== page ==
The children’s classic, From the Mixed-Up Files of Mrs. Basil E. Frankweiler appeared on the literary scene in 1967. Assigned to the school I did my student teaching in, I was a young, green, brand-spanking-new junior high school teacher. The school district was affluent, where the live-in-maids made more money than struggling teachers. All the kids were talking about a book–“the book,” the one next in line after their elementary favorite, Charlotte’s Web–Mrs. Frankweiler. 

The story is about a brother and sister who feel unappreciated and unnoticed at home who run away to New York City and hide out/”take up residence” in the New York Metropolitan Museum of Art. They sleep in a huge bed from the Renaissance; they bathe in a fountain in one area, and are intrigued by the current mystery that they read about in discarded New York Times newspapers. Is the little angel statue acquired for only $250.00 really something made by Michelangelo, which would make it the “bargain of the century” or is there some way to determine whether it was made by one of his apprentices or just a “nobody”? Claudia, the “brains of the outfit,” which all older sisters must be, takes on solving this puzzle.

The strategy for running away and their escapades in New York are carefully planned by Claudia and financed by the penny-pinching Jaime, her younger brother. He often nixes Claudia’s elaborate schemes, and lends the practical advice to them which is perhaps what allows the kids to live in New York for a whole week. The dialogue and give-and-take, back-and-forth discussions/arguments between the two show not only their sibling rivalry, but the deep loyalty and love they feel for each other. The children are clever and outwit all the adults (naturally). Mrs. Frankweiler provides even more humor as she treats the children as adults.  She is the quirky, elderly (and, yes, lonely) rich, sharp-minded grandmother every kid dreams of.

The whole book is a kid’s dream, and Konisburg, the author, certainly captures the kid’s mindset and view of looking at the world and bustling New York City. It is a fun, enlightening, although a  bit out-dated adventure-“read” that kids loved back then, and  grandmothers’ delight to enjoy and share with their grandkids.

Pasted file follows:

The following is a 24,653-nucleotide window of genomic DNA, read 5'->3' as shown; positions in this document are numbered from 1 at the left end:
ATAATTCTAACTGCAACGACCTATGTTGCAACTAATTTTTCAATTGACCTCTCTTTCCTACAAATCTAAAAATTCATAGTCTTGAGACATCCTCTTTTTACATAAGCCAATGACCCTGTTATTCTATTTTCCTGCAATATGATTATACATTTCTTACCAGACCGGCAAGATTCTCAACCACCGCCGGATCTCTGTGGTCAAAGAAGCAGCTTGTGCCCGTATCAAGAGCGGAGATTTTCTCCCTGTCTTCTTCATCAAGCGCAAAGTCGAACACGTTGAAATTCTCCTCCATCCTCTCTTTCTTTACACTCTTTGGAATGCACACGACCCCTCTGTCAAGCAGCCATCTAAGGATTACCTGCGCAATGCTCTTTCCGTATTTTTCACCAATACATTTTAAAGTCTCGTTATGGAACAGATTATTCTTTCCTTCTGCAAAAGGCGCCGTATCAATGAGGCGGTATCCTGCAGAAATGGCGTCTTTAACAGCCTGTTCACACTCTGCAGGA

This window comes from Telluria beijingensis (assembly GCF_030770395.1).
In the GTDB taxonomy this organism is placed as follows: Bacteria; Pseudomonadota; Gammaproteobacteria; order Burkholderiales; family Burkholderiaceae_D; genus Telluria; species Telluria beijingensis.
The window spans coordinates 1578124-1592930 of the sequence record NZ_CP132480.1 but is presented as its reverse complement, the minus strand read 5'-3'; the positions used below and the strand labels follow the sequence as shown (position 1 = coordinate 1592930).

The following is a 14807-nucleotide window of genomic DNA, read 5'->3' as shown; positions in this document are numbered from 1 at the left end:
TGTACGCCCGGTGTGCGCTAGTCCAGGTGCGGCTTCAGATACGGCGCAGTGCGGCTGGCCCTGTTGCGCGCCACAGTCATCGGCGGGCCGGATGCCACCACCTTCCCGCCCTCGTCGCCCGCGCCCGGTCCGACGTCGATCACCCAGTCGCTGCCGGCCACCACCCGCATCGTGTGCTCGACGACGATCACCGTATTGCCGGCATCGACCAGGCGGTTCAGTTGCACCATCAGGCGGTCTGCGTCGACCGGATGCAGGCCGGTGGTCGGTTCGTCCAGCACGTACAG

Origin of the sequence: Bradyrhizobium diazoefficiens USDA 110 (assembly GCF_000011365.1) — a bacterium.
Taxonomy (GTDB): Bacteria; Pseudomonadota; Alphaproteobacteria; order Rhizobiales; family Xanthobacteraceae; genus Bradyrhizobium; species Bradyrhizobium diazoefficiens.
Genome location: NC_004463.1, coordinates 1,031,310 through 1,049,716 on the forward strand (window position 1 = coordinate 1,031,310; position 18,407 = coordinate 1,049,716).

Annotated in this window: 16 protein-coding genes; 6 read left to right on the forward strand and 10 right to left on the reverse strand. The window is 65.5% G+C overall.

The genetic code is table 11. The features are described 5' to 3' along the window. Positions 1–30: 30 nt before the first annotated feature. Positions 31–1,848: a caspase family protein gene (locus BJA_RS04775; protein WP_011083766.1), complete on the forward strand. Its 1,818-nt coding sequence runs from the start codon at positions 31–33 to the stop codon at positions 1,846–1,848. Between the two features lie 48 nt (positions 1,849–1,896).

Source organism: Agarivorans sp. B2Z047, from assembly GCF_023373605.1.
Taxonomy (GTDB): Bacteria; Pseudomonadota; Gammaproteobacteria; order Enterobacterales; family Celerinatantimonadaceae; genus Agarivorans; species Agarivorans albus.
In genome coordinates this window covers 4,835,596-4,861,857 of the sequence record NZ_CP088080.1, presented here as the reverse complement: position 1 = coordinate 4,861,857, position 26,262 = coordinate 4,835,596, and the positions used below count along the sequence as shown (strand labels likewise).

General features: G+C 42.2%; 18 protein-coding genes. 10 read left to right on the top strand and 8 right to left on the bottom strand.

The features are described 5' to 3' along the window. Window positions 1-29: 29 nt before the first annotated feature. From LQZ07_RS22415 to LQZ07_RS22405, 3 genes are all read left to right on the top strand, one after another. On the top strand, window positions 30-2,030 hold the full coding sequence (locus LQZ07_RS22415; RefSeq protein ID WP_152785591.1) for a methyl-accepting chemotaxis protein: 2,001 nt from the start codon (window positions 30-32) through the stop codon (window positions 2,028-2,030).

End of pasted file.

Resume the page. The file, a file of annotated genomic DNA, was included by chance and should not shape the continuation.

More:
Author: Rae Longest

This year (2019) finds me with 50 years of teaching "under my belt." I have taught all levels from pre-K "(library lady" or "book lady"--volunteer) to juniors, seniors, and graduate students enrolled in my Advanced Writing class at the university where I have just completed 30 years. My first paying teaching job was junior high, and I spent 13 years with ages 12-13, the "difficult years." I had some of the "funnest" experiences with this age group. When I was no longer the "young, fun teacher," I taught in an elementary school setting before sixth graders went on to junior high, teaching language arts blocs, an assignment that was a "dream-fit" for me. After completing graduate school in my 40s, I went on to community college, then university teaching. Just as teaching is "in my blood," so is a passion for reading, writing, libraries, and everything bookish. This blog will be open to anyone who loves books, promotes literacy and wants to "come out and play."


  1. Thank you for sharing this intriguing book, Rae. I’m guessing that youngsters of the same age now would probably find the text quite dense and the plotting and description slower-paced than they are used to – though I think it sounds fabulous:))

    Liked by 1 person

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